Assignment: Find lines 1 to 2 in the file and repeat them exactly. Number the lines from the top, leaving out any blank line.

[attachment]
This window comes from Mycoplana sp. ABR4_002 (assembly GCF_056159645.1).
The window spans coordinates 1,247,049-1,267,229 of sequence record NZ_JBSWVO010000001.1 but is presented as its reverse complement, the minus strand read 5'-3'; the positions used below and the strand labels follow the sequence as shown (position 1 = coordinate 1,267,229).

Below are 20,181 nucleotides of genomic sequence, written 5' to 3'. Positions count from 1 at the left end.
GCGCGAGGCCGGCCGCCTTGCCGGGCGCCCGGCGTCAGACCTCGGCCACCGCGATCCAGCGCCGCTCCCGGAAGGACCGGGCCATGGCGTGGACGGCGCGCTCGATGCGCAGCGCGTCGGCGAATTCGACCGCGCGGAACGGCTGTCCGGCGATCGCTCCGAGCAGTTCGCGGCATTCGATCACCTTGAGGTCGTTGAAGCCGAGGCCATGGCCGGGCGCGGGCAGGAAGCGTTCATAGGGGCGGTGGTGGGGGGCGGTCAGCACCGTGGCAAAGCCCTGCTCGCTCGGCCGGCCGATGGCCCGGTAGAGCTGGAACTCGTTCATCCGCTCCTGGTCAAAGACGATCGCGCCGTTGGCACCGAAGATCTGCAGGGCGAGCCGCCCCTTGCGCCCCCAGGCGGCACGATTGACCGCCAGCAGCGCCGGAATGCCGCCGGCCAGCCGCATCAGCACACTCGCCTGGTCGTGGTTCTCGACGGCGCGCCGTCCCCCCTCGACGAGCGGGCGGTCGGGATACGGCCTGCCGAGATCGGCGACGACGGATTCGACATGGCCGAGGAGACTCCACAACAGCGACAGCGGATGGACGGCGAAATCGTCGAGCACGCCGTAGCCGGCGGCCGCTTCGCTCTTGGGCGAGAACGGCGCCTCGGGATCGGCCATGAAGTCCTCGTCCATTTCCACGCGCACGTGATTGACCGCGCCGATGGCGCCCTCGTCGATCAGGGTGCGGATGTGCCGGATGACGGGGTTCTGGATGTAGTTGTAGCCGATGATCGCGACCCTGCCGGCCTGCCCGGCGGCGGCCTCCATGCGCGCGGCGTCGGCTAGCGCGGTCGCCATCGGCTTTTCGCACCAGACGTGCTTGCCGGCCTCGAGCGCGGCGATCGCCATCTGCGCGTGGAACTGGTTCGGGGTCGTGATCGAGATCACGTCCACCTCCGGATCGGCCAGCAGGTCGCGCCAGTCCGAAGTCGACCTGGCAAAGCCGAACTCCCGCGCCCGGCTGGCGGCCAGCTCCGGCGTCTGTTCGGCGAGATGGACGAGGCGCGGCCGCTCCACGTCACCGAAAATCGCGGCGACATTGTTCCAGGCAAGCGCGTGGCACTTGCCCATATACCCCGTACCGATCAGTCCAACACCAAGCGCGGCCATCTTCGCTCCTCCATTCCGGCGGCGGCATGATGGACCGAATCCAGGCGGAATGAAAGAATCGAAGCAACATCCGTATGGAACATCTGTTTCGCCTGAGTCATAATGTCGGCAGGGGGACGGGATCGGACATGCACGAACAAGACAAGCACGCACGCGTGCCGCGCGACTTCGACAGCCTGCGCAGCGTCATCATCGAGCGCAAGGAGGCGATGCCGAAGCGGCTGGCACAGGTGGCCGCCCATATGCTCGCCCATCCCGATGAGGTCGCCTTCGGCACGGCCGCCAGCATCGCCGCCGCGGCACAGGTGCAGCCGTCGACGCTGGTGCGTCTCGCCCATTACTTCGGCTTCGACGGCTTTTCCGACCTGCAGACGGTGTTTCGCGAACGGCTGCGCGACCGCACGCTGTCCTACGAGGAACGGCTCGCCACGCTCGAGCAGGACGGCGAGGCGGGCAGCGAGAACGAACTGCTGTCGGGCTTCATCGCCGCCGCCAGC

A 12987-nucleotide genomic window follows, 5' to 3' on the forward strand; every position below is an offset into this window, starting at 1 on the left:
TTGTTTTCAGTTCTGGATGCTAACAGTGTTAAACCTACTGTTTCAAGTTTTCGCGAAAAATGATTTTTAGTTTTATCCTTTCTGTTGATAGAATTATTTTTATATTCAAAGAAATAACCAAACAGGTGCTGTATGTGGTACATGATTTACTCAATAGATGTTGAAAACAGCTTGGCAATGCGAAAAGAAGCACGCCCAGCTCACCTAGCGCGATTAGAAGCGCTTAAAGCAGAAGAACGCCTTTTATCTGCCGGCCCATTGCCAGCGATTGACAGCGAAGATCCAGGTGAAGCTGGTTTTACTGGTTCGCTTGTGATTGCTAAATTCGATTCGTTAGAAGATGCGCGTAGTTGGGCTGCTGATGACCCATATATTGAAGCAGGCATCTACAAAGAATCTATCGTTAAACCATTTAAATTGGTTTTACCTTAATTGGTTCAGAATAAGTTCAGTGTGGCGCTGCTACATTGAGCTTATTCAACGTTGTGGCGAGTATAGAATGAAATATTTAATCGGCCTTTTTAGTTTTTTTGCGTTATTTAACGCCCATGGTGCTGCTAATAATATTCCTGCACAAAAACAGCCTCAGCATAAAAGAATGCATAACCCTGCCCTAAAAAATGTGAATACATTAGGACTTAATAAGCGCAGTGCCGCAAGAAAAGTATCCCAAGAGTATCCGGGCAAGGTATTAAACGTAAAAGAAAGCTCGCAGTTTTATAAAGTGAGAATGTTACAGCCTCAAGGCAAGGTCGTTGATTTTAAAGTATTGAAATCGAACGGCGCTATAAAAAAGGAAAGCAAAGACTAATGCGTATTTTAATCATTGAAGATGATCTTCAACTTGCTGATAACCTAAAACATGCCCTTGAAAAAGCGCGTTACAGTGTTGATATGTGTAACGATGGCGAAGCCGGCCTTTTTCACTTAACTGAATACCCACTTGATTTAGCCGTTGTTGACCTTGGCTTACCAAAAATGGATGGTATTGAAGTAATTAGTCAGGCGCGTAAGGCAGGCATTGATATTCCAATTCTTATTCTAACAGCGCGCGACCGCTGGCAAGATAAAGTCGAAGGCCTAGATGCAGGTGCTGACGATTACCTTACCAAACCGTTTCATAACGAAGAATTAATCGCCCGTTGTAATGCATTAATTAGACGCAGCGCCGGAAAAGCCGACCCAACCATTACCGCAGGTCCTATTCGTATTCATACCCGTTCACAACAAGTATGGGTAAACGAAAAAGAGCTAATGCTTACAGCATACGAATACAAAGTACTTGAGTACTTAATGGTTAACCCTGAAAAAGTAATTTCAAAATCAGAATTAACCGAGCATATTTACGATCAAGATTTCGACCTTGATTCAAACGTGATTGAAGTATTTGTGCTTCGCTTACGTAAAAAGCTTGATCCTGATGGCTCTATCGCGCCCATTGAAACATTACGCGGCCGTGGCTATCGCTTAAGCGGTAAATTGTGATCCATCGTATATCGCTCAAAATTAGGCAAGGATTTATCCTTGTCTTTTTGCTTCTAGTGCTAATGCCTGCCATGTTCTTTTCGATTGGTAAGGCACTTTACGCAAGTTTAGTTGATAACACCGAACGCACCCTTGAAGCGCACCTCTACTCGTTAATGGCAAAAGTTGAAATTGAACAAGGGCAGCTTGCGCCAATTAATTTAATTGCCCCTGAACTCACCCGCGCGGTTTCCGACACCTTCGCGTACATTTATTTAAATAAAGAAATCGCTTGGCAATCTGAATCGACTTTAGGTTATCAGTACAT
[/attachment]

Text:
This window comes from Mycoplana sp. ABR4_002 (assembly GCF_056159645.1).
The window spans coordinates 1,247,049-1,267,229 of sequence record NZ_JBSWVO010000001.1 but is presented as its reverse complement, the minus strand read 5'-3'; the positions used below and the strand labels follow the sequence as shown (position 1 = coordinate 1,267,229).